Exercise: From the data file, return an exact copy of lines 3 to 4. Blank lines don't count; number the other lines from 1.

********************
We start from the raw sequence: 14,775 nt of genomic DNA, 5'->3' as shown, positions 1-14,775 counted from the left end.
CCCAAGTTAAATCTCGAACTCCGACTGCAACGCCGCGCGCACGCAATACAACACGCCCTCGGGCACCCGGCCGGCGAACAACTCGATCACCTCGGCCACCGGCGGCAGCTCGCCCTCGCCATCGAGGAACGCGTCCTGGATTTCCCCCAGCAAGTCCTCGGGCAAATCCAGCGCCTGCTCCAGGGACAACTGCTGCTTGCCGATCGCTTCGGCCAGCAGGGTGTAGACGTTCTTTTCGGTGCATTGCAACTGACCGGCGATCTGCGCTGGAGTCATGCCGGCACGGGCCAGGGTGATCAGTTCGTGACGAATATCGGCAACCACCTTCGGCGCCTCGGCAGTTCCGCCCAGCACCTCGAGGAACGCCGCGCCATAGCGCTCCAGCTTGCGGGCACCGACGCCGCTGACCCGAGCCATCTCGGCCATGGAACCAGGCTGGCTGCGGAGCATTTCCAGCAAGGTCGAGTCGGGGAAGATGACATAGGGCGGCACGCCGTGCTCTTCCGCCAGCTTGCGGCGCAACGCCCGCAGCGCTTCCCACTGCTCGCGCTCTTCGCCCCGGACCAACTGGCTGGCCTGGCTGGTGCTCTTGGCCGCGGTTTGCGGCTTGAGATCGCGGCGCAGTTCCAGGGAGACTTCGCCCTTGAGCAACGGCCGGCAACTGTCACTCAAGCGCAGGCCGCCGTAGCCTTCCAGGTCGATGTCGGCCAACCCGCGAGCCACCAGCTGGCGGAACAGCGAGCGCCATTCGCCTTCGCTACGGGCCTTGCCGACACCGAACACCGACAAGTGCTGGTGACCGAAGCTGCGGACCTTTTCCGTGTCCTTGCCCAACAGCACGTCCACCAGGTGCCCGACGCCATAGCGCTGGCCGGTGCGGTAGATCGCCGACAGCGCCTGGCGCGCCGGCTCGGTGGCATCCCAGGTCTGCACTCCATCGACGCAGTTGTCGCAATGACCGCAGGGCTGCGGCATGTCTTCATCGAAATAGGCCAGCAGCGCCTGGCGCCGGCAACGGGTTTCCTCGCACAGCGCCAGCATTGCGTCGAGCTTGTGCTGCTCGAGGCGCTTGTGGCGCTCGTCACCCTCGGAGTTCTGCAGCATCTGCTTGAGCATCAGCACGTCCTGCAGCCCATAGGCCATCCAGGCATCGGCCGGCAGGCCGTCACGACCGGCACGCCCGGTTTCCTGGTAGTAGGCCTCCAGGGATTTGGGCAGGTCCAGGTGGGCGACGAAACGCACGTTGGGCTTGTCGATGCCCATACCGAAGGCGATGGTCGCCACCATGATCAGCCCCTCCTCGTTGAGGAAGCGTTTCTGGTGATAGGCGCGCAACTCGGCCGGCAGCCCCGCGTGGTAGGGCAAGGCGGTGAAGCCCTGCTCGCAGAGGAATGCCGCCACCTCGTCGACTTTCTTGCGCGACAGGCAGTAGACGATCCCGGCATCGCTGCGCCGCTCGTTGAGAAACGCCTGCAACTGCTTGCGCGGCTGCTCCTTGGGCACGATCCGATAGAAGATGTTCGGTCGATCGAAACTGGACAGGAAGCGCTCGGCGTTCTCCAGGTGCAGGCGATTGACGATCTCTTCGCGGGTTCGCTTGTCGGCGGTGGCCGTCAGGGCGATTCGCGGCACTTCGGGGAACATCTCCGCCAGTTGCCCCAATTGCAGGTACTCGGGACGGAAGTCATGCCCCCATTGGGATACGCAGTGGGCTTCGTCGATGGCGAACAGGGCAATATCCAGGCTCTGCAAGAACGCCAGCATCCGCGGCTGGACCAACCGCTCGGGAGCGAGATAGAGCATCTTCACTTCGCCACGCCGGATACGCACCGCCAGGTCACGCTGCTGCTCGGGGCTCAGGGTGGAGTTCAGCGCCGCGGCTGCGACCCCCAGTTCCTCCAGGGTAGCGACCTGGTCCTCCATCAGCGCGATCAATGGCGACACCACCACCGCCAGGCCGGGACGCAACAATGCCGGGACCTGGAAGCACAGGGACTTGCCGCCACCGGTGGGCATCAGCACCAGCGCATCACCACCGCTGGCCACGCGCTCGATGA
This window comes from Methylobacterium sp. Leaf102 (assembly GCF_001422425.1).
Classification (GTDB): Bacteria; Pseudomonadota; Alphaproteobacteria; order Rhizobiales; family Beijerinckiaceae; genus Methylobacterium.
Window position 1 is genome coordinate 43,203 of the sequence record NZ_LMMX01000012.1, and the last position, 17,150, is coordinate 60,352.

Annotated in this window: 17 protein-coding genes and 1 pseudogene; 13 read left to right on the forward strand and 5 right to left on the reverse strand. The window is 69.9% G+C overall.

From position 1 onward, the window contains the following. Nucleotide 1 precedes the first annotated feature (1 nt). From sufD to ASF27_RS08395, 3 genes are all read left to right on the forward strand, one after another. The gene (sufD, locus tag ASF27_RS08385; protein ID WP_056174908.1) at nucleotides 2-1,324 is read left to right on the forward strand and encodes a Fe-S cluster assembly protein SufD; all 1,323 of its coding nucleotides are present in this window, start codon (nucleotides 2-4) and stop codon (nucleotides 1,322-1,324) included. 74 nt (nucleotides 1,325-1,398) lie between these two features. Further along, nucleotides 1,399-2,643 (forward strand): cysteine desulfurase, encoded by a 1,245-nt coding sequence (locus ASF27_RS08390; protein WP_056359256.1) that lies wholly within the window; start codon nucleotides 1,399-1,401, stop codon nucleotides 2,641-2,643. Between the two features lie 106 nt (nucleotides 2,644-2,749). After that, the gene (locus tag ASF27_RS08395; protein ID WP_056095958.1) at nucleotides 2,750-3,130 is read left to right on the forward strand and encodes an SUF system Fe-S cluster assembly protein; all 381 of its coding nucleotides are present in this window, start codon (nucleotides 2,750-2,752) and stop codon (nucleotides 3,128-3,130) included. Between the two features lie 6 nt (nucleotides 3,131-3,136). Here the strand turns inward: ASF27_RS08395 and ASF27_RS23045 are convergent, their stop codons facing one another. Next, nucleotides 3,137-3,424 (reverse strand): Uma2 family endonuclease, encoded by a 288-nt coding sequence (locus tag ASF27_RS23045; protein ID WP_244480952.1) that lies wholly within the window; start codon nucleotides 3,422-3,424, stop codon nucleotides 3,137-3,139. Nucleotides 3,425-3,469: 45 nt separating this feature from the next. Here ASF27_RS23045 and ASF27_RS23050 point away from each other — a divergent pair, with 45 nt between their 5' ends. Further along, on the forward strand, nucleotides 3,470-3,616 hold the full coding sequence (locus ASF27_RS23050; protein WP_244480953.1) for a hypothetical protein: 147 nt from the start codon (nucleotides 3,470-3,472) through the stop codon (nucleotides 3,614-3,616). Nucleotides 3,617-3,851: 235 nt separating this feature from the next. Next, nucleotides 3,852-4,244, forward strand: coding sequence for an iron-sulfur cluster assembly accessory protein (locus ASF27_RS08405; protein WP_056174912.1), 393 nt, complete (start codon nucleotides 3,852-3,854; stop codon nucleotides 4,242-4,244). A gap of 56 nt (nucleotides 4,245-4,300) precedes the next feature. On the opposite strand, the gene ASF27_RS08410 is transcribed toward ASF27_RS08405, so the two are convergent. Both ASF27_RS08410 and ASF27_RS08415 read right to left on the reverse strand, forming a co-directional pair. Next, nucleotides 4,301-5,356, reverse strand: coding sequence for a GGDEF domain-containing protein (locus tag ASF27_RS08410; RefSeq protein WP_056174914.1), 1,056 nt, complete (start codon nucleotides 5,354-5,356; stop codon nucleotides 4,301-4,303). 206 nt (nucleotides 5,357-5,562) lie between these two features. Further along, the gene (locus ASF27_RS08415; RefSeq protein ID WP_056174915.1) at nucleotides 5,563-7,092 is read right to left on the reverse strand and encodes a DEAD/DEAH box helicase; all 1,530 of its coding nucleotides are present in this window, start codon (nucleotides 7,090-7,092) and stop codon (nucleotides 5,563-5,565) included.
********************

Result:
This window comes from Methylobacterium sp. Leaf102 (assembly GCF_001422425.1).
Classification (GTDB): Bacteria; Pseudomonadota; Alphaproteobacteria; order Rhizobiales; family Beijerinckiaceae; genus Methylobacterium.